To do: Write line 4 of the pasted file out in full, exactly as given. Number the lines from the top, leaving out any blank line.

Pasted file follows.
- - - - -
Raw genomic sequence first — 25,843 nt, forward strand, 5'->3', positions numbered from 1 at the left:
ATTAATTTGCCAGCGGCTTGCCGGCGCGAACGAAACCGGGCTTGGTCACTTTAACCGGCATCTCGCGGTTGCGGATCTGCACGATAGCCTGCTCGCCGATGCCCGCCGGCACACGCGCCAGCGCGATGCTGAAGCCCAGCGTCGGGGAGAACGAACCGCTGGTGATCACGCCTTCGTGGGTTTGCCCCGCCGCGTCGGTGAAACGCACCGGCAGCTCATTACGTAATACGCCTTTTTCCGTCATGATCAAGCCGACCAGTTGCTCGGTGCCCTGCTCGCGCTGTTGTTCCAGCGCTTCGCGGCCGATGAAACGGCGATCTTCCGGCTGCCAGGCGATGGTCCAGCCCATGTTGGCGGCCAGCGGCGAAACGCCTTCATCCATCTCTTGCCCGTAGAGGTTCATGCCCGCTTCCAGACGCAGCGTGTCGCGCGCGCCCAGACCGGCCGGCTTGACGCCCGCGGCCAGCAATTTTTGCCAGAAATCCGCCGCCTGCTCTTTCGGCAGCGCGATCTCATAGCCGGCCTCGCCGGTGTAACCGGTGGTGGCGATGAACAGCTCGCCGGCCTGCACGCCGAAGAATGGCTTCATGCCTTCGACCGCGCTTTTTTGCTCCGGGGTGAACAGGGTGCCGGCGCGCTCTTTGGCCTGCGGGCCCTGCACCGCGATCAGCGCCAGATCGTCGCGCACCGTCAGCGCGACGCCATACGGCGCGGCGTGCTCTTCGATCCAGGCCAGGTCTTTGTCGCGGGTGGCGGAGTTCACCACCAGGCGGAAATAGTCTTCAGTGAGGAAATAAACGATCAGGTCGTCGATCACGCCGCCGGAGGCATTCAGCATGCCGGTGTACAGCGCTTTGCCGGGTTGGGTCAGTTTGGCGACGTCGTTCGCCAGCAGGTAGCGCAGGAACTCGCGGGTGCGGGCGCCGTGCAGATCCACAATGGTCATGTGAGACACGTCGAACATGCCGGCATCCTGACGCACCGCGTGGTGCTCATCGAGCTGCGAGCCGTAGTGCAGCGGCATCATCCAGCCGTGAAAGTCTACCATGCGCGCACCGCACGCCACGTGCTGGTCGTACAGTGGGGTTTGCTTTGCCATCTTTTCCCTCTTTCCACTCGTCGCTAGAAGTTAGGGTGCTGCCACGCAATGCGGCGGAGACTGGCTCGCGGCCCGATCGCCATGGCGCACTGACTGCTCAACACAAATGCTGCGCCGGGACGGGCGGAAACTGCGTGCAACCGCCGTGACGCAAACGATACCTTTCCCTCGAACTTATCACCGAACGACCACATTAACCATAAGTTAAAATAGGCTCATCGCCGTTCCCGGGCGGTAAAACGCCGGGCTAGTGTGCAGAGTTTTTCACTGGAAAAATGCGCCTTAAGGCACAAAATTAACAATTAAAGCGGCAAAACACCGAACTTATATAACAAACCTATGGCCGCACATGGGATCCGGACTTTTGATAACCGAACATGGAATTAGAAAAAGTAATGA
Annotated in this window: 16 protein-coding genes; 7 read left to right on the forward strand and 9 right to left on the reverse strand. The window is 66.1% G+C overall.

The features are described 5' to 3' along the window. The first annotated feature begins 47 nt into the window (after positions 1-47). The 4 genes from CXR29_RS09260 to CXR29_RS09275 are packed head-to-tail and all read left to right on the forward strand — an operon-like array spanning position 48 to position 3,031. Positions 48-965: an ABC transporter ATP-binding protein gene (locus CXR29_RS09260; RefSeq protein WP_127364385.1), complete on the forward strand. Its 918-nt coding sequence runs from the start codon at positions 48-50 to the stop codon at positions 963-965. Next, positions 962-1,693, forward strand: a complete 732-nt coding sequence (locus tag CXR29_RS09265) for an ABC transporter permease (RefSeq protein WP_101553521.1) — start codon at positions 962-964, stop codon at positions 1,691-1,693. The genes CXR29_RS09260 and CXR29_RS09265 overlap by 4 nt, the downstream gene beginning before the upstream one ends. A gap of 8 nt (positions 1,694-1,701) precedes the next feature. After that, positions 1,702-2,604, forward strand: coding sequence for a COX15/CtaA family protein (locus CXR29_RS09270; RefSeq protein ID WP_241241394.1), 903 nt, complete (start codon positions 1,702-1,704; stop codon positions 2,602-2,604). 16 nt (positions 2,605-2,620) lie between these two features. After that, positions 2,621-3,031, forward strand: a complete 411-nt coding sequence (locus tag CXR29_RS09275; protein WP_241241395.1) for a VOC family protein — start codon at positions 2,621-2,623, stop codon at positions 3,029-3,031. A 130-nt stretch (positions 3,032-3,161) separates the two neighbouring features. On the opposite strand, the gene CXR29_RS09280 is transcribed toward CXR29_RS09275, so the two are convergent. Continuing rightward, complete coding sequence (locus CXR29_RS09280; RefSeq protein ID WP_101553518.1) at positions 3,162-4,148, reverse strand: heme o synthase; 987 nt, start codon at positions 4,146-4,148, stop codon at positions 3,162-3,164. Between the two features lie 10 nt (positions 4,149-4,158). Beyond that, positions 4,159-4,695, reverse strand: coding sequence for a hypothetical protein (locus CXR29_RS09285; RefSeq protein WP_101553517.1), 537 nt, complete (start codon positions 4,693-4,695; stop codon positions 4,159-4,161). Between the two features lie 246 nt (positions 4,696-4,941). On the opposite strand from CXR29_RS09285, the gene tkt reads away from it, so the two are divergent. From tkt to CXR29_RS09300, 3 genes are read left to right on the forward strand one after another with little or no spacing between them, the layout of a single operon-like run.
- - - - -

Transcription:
The features are described 5' to 3' along the window. The first annotated feature begins 47 nt into the window (after positions 1-47). The 4 genes from CXR29_RS09260 to CXR29_RS09275 are packed head-to-tail and all read left to right on the forward strand — an operon-like array spanning position 48 to position 3,031. Positions 48-965: an ABC transporter ATP-binding protein gene (locus CXR29_RS09260; RefSeq protein WP_127364385.1), complete on the forward strand. Its 918-nt coding sequence runs from the start codon at positions 48-50 to the stop codon at positions 963-965. Next, positions 962-1,693, forward strand: a complete 732-nt coding sequence (locus tag CXR29_RS09265) for an ABC transporter permease (RefSeq protein WP_101553521.1) — start codon at positions 962-964, stop codon at positions 1,691-1,693. The genes CXR29_RS09260 and CXR29_RS09265 overlap by 4 nt, the downstream gene beginning before the upstream one ends. A gap of 8 nt (positions 1,694-1,701) precedes the next feature. After that, positions 1,702-2,604, forward strand: coding sequence for a COX15/CtaA family protein (locus CXR29_RS09270; RefSeq protein ID WP_241241394.1), 903 nt, complete (start codon positions 1,702-1,704; stop codon positions 2,602-2,604). 16 nt (positions 2,605-2,620) lie between these two features. After that, positions 2,621-3,031, forward strand: a complete 411-nt coding sequence (locus tag CXR29_RS09275; protein WP_241241395.1) for a VOC family protein — start codon at positions 2,621-2,623, stop codon at positions 3,029-3,031. A 130-nt stretch (positions 3,032-3,161) separates the two neighbouring features. On the opposite strand, the gene CXR29_RS09280 is transcribed toward CXR29_RS09275, so the two are convergent. Continuing rightward, complete coding sequence (locus CXR29_RS09280; RefSeq protein ID WP_101553518.1) at positions 3,162-4,148, reverse strand: heme o synthase; 987 nt, start codon at positions 4,146-4,148, stop codon at positions 3,162-3,164. Between the two features lie 10 nt (positions 4,149-4,158). Beyond that, positions 4,159-4,695, reverse strand: coding sequence for a hypothetical protein (locus CXR29_RS09285; RefSeq protein WP_101553517.1), 537 nt, complete (start codon positions 4,693-4,695; stop codon positions 4,159-4,161). Between the two features lie 246 nt (positions 4,696-4,941). On the opposite strand from CXR29_RS09285, the gene tkt reads away from it, so the two are divergent. From tkt to CXR29_RS09300, 3 genes are read left to right on the forward strand one after another with little or no spacing between them, the layout of a single operon-like run.